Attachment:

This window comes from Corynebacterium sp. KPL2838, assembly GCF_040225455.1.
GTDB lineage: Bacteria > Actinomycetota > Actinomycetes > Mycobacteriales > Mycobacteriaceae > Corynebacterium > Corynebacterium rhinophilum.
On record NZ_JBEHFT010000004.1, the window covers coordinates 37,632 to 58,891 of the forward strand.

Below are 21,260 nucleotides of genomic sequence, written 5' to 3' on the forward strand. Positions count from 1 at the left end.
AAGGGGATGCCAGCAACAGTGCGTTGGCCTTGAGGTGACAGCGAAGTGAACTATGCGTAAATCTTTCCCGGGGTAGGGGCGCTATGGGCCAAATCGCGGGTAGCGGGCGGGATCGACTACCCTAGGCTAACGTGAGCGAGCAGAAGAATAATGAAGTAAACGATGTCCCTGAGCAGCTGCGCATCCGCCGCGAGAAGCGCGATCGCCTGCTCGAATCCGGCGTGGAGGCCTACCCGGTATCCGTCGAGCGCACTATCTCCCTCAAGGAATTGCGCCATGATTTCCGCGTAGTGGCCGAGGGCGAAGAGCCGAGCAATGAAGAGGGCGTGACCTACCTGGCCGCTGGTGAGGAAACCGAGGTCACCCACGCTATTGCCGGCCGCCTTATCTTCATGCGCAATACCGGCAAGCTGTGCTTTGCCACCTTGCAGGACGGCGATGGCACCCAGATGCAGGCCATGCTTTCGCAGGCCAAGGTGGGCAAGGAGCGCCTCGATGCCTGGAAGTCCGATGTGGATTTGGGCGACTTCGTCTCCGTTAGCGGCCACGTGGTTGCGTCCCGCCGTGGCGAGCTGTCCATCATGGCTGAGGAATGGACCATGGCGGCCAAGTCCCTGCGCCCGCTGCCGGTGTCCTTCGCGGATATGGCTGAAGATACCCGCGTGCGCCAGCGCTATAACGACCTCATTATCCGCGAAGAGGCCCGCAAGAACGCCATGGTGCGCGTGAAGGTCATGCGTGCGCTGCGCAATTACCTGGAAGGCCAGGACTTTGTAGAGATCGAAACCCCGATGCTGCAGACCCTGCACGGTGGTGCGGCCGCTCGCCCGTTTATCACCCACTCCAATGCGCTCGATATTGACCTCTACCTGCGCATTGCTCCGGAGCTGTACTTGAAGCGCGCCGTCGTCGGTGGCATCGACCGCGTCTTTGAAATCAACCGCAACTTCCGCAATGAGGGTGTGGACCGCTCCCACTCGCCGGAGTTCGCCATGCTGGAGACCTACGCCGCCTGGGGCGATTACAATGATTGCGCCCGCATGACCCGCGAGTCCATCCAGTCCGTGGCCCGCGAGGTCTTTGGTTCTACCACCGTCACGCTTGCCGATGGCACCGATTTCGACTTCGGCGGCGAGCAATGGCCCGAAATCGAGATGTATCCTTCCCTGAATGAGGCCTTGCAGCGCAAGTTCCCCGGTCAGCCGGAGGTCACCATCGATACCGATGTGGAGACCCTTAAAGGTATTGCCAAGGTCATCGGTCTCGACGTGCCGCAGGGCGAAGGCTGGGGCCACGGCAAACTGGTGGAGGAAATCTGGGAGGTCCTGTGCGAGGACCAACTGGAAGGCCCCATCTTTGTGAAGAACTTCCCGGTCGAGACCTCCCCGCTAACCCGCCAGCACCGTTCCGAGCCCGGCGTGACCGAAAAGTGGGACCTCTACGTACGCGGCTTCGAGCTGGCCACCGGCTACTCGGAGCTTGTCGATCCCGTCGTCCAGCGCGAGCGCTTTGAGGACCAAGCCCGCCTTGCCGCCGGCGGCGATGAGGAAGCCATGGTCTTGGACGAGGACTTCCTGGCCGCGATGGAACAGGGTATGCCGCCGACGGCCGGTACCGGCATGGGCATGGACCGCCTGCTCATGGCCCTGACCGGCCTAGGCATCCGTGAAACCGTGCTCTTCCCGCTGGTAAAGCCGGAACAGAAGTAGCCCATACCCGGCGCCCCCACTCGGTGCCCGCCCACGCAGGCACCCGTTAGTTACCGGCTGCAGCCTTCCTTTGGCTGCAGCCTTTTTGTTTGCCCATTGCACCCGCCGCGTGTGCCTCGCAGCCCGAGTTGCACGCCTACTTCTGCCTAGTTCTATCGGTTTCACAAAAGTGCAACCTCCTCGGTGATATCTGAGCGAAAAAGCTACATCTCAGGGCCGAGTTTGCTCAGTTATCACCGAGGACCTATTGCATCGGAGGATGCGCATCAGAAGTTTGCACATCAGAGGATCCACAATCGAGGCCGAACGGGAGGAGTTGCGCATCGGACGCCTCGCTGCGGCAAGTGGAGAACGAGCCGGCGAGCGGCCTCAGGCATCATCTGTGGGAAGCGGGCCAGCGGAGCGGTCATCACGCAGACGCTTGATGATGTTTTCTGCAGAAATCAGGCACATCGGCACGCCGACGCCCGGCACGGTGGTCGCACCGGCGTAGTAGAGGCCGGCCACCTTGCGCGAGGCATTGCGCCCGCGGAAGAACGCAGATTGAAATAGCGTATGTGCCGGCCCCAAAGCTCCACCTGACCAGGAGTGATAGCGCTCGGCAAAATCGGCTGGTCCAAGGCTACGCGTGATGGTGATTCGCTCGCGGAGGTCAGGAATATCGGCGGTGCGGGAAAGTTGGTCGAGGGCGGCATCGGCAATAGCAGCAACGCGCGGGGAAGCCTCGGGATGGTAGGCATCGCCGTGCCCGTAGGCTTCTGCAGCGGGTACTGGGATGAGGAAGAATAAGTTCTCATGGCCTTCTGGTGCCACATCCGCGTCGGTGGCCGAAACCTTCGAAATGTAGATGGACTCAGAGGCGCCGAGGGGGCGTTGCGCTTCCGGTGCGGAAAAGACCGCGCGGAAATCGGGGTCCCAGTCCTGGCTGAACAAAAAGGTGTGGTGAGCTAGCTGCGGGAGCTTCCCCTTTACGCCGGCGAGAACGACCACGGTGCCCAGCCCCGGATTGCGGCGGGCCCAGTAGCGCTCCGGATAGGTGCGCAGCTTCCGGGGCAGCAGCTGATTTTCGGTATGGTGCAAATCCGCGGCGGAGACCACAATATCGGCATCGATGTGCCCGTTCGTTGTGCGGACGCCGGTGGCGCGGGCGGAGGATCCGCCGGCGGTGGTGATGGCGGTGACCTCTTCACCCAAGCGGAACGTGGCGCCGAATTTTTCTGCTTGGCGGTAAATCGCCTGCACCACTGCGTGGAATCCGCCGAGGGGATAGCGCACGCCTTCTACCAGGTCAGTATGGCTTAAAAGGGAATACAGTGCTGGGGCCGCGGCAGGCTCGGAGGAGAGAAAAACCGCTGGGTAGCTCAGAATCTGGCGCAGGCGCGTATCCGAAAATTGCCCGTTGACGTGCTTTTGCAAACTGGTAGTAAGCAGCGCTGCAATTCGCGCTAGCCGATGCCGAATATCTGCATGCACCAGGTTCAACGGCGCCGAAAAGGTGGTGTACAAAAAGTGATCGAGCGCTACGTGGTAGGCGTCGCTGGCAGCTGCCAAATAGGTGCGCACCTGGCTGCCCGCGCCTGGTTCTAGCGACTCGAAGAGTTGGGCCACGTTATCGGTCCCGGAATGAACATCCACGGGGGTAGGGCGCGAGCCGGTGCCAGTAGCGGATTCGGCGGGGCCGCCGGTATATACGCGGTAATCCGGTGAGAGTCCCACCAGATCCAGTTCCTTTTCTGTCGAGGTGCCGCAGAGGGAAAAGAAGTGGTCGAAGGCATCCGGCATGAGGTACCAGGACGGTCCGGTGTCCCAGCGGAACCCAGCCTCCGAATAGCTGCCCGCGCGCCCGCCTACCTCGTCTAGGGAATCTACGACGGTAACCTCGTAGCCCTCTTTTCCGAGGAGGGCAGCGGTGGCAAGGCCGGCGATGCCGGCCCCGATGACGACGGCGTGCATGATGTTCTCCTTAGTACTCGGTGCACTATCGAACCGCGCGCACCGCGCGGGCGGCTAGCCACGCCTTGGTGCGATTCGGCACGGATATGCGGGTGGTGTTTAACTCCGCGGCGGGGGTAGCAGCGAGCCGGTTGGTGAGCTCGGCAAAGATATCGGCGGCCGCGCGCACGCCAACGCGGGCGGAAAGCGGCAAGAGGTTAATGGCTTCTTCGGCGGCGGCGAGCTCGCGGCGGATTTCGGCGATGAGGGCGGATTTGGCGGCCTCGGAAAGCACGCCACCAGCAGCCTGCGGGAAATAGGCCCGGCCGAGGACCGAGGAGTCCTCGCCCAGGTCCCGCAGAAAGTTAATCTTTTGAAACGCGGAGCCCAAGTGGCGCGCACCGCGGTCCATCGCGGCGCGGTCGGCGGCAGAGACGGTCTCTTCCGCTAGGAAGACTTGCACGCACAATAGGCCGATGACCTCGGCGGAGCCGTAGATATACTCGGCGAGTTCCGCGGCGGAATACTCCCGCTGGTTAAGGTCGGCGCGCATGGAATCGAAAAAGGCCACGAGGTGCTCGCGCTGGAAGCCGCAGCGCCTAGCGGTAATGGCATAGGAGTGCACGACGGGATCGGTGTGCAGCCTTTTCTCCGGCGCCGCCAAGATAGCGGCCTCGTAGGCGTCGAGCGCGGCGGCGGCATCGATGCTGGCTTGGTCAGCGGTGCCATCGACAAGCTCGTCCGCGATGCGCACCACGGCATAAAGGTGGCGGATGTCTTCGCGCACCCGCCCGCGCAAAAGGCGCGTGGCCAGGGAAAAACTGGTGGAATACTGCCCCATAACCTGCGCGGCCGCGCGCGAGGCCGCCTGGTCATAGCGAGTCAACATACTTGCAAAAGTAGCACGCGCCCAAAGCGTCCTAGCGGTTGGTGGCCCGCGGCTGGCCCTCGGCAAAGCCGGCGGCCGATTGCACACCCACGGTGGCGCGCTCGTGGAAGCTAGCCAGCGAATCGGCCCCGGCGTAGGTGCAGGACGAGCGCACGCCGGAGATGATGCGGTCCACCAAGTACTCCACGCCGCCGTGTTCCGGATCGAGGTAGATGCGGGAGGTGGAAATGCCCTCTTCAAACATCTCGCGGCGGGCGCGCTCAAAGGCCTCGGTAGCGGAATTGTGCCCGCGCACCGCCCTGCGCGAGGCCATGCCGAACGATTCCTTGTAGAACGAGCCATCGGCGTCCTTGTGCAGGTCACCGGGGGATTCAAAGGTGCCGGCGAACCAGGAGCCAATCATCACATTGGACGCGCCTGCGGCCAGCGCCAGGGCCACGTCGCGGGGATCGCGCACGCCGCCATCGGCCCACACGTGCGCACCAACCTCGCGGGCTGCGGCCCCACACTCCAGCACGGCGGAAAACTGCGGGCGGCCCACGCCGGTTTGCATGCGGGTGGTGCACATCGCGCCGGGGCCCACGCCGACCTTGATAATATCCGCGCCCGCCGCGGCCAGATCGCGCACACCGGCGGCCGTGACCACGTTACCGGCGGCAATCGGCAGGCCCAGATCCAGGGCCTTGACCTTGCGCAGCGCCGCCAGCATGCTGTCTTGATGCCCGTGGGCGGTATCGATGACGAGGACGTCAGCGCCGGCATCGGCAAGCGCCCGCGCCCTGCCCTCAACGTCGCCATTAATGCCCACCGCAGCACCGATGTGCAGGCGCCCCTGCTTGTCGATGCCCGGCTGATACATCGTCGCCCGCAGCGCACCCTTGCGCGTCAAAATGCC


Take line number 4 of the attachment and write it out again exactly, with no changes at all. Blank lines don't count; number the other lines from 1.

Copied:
Below are 21,260 nucleotides of genomic sequence, written 5' to 3' on the forward strand. Positions count from 1 at the left end.